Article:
Care experience isn’t necessarily paid experience; you may have been looking after your loved ones for several years, been caring for children, either yours or someone else’s, or maybe you have been working in a similar industry and have transferable skills. We are interested in people with loads of experience, or very little, however the thing that all of our carers have in common is the desire and passion for supporting our customers to the best of their ability, keeping them safe at home and comfortable in the place they want to be.

Are You Familiar with Safeguarding?

The SCIE website tells us that Safeguarding is fundamentally:

“Protecting an adult’s right to live in safety, free from abuse and neglect.”

Safeguarding refers to every aspect of a person’s life and The Care and support statutory guidance identifies ten types of abuse, these are:

  • Physical abuse
  • Domestic violence or abuse
  • Sexual abuse
  • Psychological or emotional abuse
  • Financial or material abuse
  • Modern slavery
  • Discriminatory abuse
  • Organisational or institutional abuse
  • Neglect or acts of omission
  • Self-neglect

Safeguarding our customers’ wellbeing is fundamental to what we do at Helping Hands, and we expect all of our carers to ensure our safeguarding policies are adhered to at all times. If our carers suspect that the safeguarding of their customer is being compromised at any time then it is their duty to report this following the proper procedures.

What Do You Know About Person-Centred Care?

Person-centred care is what we’ve always delivered at Helping Hands. Providing a person with one-to-one, personalised care is what we’re known for and it’s important that all of our prospective carers are committed to delivering this too. This type of care puts the person at the centre of their care journey at all times and focuses on their needs, values and requirements, to help improve the quality of their life.

How Would You Handle An Upset Or Confused Service User?

Just as each of our customers are individuals and their care package is designed personally to their needs, then there is no one solution to handle an upset or confused customer. Each situation will need to be handled carefully and will depend on whether the customer is living with a particular condition or not.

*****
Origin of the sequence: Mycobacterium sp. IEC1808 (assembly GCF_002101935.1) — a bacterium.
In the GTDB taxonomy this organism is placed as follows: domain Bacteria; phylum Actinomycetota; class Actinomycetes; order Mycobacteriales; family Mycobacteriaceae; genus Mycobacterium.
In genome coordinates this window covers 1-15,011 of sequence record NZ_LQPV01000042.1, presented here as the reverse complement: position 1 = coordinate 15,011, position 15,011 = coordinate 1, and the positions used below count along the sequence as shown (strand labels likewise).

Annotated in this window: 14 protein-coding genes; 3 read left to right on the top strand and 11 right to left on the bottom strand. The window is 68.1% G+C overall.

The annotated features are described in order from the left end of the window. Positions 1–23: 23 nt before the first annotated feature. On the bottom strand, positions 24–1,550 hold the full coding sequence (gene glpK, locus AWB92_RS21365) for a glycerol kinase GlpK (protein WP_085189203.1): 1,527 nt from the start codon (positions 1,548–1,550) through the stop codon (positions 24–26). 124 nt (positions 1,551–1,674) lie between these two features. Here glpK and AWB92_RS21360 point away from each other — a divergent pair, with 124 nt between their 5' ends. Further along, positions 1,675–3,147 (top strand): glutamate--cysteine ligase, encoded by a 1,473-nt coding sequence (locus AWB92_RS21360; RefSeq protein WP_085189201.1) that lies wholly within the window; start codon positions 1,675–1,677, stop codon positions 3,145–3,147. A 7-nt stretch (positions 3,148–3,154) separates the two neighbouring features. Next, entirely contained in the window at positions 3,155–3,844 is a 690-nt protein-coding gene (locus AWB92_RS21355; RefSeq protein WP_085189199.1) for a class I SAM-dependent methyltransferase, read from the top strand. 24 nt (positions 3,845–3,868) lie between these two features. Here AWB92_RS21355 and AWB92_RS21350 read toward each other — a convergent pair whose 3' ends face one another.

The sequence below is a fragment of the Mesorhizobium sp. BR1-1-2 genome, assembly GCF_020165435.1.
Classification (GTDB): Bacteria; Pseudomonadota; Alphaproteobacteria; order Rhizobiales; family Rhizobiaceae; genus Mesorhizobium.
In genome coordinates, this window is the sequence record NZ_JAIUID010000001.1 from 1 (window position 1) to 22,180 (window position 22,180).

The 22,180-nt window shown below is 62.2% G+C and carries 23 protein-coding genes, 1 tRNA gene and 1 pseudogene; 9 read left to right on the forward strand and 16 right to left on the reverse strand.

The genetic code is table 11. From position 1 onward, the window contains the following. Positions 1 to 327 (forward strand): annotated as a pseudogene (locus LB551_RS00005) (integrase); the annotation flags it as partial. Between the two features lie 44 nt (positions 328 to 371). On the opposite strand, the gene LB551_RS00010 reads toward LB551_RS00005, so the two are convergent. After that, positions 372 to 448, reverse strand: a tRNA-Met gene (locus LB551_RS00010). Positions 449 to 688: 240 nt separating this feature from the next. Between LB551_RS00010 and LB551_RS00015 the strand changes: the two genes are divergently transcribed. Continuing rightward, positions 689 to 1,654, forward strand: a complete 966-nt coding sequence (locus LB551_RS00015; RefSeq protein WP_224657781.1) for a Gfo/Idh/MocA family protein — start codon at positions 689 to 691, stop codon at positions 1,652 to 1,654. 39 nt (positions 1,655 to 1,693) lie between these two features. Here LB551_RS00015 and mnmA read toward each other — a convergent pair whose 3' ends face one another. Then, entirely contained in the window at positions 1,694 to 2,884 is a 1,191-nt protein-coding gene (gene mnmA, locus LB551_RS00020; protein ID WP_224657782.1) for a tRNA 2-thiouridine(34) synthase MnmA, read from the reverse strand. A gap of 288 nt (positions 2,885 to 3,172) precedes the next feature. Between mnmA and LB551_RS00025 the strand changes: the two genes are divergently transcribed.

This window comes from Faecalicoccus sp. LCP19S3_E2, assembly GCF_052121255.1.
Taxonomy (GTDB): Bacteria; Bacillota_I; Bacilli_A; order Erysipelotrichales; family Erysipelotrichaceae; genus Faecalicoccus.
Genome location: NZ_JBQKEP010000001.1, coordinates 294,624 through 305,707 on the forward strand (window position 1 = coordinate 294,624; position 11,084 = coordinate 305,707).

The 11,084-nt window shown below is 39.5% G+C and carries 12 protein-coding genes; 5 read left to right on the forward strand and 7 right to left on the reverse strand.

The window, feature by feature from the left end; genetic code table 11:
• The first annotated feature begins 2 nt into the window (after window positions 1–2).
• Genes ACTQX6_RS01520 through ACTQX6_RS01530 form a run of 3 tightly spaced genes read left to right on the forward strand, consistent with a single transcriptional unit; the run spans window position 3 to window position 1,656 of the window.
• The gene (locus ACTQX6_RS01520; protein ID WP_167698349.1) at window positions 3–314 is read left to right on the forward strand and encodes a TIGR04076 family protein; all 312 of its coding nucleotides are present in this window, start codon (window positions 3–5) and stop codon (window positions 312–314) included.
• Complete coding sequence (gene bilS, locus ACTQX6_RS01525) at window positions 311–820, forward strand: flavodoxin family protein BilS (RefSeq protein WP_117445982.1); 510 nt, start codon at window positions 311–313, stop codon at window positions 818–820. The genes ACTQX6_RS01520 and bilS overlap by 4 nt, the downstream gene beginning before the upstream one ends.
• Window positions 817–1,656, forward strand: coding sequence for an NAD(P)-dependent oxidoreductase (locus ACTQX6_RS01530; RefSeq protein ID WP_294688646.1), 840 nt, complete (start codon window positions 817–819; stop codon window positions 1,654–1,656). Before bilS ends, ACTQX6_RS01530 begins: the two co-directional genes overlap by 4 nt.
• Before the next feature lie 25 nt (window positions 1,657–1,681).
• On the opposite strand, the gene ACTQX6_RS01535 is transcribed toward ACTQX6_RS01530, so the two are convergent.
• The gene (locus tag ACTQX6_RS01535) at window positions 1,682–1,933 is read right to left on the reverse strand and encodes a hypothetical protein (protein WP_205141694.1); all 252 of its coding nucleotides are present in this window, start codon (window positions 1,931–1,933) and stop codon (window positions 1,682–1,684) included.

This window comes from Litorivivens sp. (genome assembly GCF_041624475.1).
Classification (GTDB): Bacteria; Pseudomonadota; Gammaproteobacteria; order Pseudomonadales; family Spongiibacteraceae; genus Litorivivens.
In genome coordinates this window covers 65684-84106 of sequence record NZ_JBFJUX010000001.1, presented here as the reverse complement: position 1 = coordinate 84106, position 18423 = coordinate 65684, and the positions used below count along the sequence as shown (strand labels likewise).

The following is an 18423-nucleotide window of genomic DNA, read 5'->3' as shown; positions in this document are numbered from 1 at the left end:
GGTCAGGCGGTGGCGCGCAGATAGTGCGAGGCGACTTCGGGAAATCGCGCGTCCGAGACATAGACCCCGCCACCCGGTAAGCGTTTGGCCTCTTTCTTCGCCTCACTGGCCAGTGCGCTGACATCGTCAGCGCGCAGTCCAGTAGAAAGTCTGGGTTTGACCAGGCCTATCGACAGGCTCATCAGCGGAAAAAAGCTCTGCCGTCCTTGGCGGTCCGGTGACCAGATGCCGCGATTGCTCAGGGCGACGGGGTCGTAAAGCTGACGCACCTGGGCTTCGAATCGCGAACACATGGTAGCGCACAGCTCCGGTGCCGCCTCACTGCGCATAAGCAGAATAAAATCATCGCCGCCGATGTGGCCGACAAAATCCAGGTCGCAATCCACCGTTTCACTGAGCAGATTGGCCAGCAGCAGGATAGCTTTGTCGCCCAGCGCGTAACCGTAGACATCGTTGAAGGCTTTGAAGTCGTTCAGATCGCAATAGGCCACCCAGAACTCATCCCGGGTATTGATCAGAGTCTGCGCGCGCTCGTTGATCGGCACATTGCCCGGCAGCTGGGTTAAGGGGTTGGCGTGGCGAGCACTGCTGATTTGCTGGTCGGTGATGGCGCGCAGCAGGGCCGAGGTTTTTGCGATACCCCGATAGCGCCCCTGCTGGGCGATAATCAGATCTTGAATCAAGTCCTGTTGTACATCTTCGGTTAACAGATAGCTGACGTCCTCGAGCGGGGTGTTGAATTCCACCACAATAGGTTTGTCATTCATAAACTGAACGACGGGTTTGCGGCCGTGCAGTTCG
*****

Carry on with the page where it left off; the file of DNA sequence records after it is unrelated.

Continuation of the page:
For instance, if a customer is living with dementia then you may already be aware that your customer becomes confused at times, so you will be able to prepare for this in advance. Distraction is a useful tool when your customer is living with dementia, so if they become confused or upset about something then offering them a cup of tea, putting on their favourite TV programme or helping them with an activity can often be all it takes to resolve the situation.

Have You Ever Handled An Emergency Situation Or An Event Which Required Quick-thinking?

You may come across situations while working in care that are considered emergencies, including ones that necessitate a call to the emergency services. As carers, we do all we can to protect our customers’ wellbeing and prevent them from being hurt or needing medical attention, however sometimes accidents unfortunately happen and its important we know what to do if this does occur. Your manager will tell you what the policy is for reporting accidents, although its fair to say that common sense is also very important for a carer, and if your customer requires urgent medical attention, you must call for it without delay.

What Would You Do In The Event Of A Service User Collapsing?

Again, your manager should ensure you have all the information you need to effectively support your customer, from their personalised support plan being in their home, to knowing what to do if your customer has a problem with any medication they may be taking.

As previously stated, common sense is an essential quality for a carer to have and when you’re asked certain home carer interview questions you will be expected to use your common sense and answer them to the best of your ability. For instance, if your carer was to collapse it’s likely that it would be considered an emergency situation and you would therefore need to seek medical assistance and report it as such.

What Kind Of Support Would An Elderly Client Require?